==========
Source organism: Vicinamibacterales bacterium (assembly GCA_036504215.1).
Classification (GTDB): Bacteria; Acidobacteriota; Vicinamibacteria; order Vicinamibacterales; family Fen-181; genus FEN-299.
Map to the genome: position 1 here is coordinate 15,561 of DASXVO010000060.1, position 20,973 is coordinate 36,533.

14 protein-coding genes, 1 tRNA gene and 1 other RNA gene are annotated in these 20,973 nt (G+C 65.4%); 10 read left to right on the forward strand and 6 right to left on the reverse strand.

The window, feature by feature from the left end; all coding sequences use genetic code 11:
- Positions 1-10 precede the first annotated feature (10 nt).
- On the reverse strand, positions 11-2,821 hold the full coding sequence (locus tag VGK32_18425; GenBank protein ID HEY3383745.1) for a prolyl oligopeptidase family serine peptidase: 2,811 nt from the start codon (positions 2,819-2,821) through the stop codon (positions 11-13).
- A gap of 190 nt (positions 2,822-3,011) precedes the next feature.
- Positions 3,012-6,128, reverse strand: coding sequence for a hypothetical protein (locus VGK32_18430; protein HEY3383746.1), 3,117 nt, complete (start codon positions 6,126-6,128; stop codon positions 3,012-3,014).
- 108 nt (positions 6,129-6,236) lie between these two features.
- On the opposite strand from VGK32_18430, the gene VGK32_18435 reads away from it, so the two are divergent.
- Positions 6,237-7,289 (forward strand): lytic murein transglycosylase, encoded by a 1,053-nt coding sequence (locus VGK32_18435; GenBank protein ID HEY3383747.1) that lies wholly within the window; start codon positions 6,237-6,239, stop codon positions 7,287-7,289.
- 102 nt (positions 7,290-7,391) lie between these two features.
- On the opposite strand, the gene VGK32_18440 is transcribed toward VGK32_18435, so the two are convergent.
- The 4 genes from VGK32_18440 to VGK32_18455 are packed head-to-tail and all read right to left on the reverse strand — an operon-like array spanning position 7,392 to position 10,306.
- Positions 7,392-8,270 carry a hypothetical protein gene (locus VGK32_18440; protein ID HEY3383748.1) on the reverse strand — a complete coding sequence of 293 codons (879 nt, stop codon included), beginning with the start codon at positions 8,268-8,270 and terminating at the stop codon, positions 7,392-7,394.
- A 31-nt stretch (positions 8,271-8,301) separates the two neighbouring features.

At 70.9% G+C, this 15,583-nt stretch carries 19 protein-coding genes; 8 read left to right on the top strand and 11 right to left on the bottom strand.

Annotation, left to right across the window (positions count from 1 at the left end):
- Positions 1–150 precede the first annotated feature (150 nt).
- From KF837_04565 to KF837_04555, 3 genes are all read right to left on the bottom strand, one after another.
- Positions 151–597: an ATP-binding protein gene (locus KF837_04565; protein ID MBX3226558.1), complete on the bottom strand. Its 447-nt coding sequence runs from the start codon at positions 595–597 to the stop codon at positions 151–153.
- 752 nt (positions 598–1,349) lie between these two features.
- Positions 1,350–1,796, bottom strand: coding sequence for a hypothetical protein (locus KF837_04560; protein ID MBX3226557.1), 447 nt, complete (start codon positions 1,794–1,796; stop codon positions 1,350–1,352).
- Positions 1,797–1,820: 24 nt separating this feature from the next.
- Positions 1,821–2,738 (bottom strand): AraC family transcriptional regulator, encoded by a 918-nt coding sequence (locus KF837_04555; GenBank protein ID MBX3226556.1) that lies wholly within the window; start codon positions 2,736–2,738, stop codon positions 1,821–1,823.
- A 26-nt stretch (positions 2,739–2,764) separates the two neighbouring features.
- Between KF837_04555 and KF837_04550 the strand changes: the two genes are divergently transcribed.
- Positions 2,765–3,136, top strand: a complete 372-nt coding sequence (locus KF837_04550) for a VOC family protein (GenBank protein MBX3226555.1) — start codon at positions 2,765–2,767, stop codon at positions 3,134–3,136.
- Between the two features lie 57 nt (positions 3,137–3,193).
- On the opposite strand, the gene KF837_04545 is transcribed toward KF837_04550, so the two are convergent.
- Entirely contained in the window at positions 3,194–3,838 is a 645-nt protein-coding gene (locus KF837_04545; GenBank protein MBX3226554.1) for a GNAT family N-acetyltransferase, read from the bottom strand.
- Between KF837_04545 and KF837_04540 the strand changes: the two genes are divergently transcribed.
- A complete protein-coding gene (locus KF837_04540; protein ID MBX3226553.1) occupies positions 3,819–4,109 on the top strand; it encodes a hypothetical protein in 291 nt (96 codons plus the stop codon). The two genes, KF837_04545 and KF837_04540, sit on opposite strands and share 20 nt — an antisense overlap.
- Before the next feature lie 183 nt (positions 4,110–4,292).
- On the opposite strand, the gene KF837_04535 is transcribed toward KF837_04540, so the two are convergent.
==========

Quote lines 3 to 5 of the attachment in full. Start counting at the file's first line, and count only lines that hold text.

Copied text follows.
Map to the genome: position 1 here is coordinate 15,561 of DASXVO010000060.1, position 20,973 is coordinate 36,533.

14 protein-coding genes, 1 tRNA gene and 1 other RNA gene are annotated in these 20,973 nt (G+C 65.4%); 10 read left to right on the forward strand and 6 right to left on the reverse strand.

The window, feature by feature from the left end; all coding sequences use genetic code 11: